– qwerty_so
    Oct 29, 2021 at 20:26

A nice cheat sheet (http://loufranco.com/wp-content/uploads/2012/11/cheatsheet.pdf):

It covers:

  • Class Diagram
  • Sequence Diagram
  • Package Diagram
  • Object Diagram
  • Use Case Diagram

And provides a few samples.

Class Diagram Elements, like parent to child relationship , subclass relationship, interface and implementor, plus Sequence Diagram Elements

  • 5
    I've been looking for exactly this for the last 30 minutes. I know the concepts, I just forget the symbols.
    – aclave1
    Sep 17, 2014 at 20:32
  • 1
    The drawback with this presentation is that it uses the UML exception flow connector to mark single points of interest. I don't think that's a good idea.
    – qwerty_so
    Oct 29, 2021 at 20:18
  • @qwerty_so , you mean like this? i.imgur.com/Q68VxTz.png I see what you mean... Oct 30, 2021 at 21:12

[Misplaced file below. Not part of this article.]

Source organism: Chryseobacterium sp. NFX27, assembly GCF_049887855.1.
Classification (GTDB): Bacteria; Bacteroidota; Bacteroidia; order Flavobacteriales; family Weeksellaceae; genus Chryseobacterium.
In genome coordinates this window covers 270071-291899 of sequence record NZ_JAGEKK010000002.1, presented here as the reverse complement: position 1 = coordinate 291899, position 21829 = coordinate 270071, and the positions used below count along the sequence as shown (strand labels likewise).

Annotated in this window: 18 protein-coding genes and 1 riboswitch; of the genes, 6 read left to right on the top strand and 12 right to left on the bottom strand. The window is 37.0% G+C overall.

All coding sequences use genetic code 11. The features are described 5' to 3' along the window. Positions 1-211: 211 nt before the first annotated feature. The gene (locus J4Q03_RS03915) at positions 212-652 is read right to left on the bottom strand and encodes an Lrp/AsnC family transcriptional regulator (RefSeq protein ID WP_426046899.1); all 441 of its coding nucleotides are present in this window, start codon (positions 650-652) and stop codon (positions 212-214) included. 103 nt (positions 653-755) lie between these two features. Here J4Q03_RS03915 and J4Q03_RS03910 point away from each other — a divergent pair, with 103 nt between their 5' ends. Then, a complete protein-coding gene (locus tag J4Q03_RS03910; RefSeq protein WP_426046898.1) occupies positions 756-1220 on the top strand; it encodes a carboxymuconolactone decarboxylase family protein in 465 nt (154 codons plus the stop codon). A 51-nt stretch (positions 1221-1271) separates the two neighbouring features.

• 1
    Exactly that. It would probably be better to use some non-UML notation (like Mickeysoft did with the circled numbers) to indicate/explain the single arrows rather than using another UML arrow (I know they use a lot already).
    – qwerty_so
    Oct 31, 2021 at 8:00

My favourite UML "cheat sheet" is UML Distilled, by Martin Fowler. It's the only one of his books that I've read that I do recommend.

  • 2
    Interesting, I quite liked Refactoring. Is that one you have opinions on.
    – djna
    Dec 9, 2009 at 14:27
  • Yes, I found it all a bit obvious, and didn't like the concentration on Java. Also, please don't take my answer as saying that his other books are rubbish.
    – anon
    Dec 9, 2009 at 14:30
  • Fowler's book also has a cheat sheet on the inside of the book covers. Really good for starting out, especially as your next question will be what direction do the arrows go? Dec 12, 2009 at 16:48
  • 31
    185 pages seems a little excessive for a "cheat sheet"!
    – cdyson37
    Jul 14, 2015 at 13:35

For quick reference along with clear concise examples, Allen Holub's UML Quick Reference is excellent: